* * *
President of Russia Dmitry Medvedev: Hello again everyone!
Every time I come here, I say: ”I'm not going to talk much, I'm going to listen to you.“ But for some reason I end up talking a lot. Today I will try to break this bad tradition.
Dear friends, once again I warmly welcome you to Skolkovo. As I understand it, young scientists, inventors, engineers and entrepreneurs, all those who we now call ”innovators“ and who in the Soviet era were called ”novators,“ have gathered here. I don't think there's much of a difference, because the root of the word is the same.
But lately, over the past year we have witnessed a new development, a new vector for development, namely an innovative economy. This is something about which a lot of people are currently talking, and about which they are saying very different things. Some people say that things really are changing, while others think that nothing changes, there have been no new developments, that dreamers in the Kremlin came up with all this in order to gratify their own vanity. But actually, you yourselves represent a living example of what happens, what changes, and what does not change.
Naturally, we do not see innovative industry as some sort of end in itself to which we aspire, but rather a means of simply changing our economy, changing our lives, resolving social problems in depth, and simply making life more interesting. In general, it seems to me it is very important to always say what you are doing and why you are interested in it. It is important to be interested in everything you do in your life: to sweep the streets with interest (I say this because I did it at one point), work as president with interest, and to do business with interest, because it is also very interesting occupation, and I'm not even talking about science, because this is simply a vocation. Therefore, innovation is not abstract: it must produce concrete results.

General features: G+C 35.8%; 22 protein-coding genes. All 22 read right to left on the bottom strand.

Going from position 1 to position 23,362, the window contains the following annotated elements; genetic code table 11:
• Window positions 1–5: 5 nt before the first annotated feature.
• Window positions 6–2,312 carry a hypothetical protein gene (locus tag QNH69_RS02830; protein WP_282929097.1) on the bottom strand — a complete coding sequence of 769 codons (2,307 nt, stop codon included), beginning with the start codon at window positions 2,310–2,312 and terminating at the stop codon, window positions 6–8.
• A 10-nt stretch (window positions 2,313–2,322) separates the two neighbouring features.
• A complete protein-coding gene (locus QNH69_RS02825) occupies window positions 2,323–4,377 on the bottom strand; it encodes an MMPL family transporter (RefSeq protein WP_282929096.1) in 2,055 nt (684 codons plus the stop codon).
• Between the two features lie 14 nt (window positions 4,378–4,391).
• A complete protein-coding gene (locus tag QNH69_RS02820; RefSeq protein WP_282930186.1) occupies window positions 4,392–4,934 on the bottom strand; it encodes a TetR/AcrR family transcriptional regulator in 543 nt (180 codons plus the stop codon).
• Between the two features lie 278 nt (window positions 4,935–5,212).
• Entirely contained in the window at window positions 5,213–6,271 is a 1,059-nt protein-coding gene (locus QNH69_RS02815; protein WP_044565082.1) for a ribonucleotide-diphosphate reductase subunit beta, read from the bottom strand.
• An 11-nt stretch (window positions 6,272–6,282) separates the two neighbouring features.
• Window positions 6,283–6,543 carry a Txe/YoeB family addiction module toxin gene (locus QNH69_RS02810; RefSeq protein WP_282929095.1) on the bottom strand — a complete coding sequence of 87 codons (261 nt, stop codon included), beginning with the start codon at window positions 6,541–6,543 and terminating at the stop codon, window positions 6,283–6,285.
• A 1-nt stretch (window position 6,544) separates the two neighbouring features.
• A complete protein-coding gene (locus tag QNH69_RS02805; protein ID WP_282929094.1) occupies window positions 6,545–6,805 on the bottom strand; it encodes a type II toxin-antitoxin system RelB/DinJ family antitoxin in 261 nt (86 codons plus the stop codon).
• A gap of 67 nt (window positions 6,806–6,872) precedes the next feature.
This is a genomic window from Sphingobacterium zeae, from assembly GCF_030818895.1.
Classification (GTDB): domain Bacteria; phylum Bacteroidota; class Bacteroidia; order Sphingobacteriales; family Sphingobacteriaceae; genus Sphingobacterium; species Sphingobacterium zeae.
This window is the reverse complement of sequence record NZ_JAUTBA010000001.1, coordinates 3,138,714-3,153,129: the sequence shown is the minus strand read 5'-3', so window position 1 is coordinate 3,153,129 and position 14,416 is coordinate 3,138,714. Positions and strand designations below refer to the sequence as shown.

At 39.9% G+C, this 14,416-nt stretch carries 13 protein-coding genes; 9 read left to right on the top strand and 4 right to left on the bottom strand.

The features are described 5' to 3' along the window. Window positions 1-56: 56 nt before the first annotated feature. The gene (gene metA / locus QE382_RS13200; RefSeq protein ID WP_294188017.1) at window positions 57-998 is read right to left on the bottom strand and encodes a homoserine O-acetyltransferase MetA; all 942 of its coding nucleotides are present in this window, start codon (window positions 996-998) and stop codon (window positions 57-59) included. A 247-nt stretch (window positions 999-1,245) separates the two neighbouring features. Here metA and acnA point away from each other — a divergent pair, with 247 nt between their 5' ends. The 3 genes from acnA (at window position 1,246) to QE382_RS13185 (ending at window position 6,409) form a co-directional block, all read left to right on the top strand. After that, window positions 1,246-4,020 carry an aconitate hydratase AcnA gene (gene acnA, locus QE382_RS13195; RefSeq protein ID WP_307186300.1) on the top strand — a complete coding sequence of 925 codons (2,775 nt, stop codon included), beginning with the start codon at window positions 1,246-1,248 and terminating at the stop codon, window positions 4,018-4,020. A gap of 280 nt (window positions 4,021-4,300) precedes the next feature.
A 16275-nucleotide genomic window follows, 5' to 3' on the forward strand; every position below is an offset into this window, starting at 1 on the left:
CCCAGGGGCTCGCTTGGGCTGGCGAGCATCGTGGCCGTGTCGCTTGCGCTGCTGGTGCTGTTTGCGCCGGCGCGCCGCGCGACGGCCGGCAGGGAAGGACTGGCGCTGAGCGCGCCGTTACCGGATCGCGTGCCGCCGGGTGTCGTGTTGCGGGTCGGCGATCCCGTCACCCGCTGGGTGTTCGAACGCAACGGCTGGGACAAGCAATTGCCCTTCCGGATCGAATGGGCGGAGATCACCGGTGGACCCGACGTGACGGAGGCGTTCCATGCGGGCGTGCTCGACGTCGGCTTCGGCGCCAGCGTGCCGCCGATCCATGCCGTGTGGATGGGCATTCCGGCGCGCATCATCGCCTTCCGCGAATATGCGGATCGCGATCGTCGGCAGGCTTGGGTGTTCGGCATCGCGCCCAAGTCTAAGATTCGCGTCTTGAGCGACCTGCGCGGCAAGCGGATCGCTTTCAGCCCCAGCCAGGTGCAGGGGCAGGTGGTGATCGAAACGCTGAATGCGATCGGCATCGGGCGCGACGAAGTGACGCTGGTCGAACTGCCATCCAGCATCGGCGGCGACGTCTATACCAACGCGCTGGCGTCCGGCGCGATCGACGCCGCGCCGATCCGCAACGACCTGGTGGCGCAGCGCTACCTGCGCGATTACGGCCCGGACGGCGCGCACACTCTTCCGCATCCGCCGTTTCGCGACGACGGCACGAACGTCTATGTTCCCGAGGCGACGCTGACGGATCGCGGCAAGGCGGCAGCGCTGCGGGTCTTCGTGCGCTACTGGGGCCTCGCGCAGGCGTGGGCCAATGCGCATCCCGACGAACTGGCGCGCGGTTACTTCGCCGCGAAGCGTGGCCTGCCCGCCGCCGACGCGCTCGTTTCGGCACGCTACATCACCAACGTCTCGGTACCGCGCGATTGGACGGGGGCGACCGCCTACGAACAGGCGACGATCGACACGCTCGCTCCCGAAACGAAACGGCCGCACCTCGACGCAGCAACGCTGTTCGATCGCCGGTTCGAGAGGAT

Just recently I chaired a meeting of the Commission for Modernisation [and Technological Development of Russia's Economy] where a variety of very interesting projects were presented. Many stuck in my memory – in medicine, housing construction, and food production.
I think that in recent years something really has changed and, most importantly, the attitude to the relevant fields, to research and to research-related business, is changing. I recently talked about this during my speech at a nanotechnology forum. I said there that even judging by my own feelings, in the 1990s those who did business never thought about innovation, simply because they were just concerned with surviving or did not set the relevant goals for themselves. And now the country has changed, and that is the most important thing. But that does not mean that everything is perfect.
You know, we have identified five areas where the most successful innovative growth should occur. They are energy efficiency, energy conservation, nuclear, space, medicine, and information technologies.
We are actively developing and financing these spheres. Before our meeting, I took special care to calculate how much money is currently being spent on this, because periodically I read in the news apocalyptic arguments about how all is lost, modernisation has stalled, nothing is being spent on the development of science, nor on the development of related businesses. And yet next year 161 billion rubles will be spent on the space industry and telecommunications alone. All in all, about a trillion rubles will be spent on the forms of modernisation that I have been talking about in recent years. That is a lot of money. If we compare with what it was literally a couple of years ago, when we were not yet working on this topic, then it's about twice as much, and in some areas the difference is even more.
We have set up special development institutions, namely Rusnano, the fund for assisting the development of small R&D [research & development] enterprises, the Russian Venture Company, and the Russian Foundation for Technological Development.